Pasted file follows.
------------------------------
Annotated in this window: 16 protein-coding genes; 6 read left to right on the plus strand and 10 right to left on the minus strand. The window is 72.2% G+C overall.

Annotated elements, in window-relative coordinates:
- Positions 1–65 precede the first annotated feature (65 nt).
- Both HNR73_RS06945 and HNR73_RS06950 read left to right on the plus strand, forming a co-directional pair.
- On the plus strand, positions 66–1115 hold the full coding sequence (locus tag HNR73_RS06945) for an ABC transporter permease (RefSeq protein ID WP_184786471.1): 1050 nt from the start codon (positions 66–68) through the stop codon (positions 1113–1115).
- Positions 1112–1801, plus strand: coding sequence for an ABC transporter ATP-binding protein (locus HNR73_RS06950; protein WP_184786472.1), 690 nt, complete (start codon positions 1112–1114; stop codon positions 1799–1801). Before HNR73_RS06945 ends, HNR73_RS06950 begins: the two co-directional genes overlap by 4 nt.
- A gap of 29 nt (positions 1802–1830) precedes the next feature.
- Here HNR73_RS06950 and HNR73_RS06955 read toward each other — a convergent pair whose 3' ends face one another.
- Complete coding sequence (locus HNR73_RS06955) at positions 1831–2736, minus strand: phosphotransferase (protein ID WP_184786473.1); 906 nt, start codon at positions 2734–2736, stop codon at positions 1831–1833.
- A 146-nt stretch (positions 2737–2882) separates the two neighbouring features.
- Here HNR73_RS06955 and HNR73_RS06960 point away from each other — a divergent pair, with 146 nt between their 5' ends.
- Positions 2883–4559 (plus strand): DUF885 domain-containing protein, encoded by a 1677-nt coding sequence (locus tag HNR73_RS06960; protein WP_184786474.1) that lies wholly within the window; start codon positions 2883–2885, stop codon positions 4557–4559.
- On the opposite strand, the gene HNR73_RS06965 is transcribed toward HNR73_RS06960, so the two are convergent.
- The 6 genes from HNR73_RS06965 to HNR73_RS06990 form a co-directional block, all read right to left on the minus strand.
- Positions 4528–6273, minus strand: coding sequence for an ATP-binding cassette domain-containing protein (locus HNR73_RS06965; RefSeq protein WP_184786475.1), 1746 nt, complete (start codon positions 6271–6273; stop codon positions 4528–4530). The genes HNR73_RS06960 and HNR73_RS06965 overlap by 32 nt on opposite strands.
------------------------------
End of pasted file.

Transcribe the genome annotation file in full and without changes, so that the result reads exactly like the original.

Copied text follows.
Annotated in this window: 16 protein-coding genes; 6 read left to right on the plus strand and 10 right to left on the minus strand. The window is 72.2% G+C overall.

Annotated elements, in window-relative coordinates:
- Positions 1–65 precede the first annotated feature (65 nt).
- Both HNR73_RS06945 and HNR73_RS06950 read left to right on the plus strand, forming a co-directional pair.
- On the plus strand, positions 66–1115 hold the full coding sequence (locus tag HNR73_RS06945) for an ABC transporter permease (RefSeq protein ID WP_184786471.1): 1050 nt from the start codon (positions 66–68) through the stop codon (positions 1113–1115).
- Positions 1112–1801, plus strand: coding sequence for an ABC transporter ATP-binding protein (locus HNR73_RS06950; protein WP_184786472.1), 690 nt, complete (start codon positions 1112–1114; stop codon positions 1799–1801). Before HNR73_RS06945 ends, HNR73_RS06950 begins: the two co-directional genes overlap by 4 nt.
- A gap of 29 nt (positions 1802–1830) precedes the next feature.
- Here HNR73_RS06950 and HNR73_RS06955 read toward each other — a convergent pair whose 3' ends face one another.
- Complete coding sequence (locus HNR73_RS06955) at positions 1831–2736, minus strand: phosphotransferase (protein ID WP_184786473.1); 906 nt, start codon at positions 2734–2736, stop codon at positions 1831–1833.
- A 146-nt stretch (positions 2737–2882) separates the two neighbouring features.
- Here HNR73_RS06955 and HNR73_RS06960 point away from each other — a divergent pair, with 146 nt between their 5' ends.
- Positions 2883–4559 (plus strand): DUF885 domain-containing protein, encoded by a 1677-nt coding sequence (locus tag HNR73_RS06960; protein WP_184786474.1) that lies wholly within the window; start codon positions 2883–2885, stop codon positions 4557–4559.
- On the opposite strand, the gene HNR73_RS06965 is transcribed toward HNR73_RS06960, so the two are convergent.
- The 6 genes from HNR73_RS06965 to HNR73_RS06990 form a co-directional block, all read right to left on the minus strand.
- Positions 4528–6273, minus strand: coding sequence for an ATP-binding cassette domain-containing protein (locus HNR73_RS06965; RefSeq protein WP_184786475.1), 1746 nt, complete (start codon positions 6271–6273; stop codon positions 4528–4530). The genes HNR73_RS06960 and HNR73_RS06965 overlap by 32 nt on opposite strands.